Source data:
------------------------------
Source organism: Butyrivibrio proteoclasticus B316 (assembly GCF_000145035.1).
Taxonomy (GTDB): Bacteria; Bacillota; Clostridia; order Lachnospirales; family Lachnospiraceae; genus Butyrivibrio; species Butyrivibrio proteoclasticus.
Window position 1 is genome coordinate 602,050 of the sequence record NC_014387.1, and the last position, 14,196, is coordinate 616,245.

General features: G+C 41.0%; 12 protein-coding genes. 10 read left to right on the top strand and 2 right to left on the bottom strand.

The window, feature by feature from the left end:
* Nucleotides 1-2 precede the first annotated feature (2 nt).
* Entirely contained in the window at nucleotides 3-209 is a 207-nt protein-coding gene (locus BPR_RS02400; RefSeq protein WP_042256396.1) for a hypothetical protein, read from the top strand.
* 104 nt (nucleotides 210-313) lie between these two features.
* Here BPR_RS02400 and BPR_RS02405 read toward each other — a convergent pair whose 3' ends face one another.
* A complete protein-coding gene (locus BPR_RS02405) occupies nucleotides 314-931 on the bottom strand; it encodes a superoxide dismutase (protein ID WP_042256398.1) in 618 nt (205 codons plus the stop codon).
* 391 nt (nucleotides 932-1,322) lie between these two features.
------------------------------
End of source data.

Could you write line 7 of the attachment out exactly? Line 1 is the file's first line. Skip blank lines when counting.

* Entirely contained in the window at nucleotides 3-209 is a 207-nt protein-coding gene (locus BPR_RS02400; RefSeq protein WP_042256396.1) for a hypothetical protein, read from the top strand.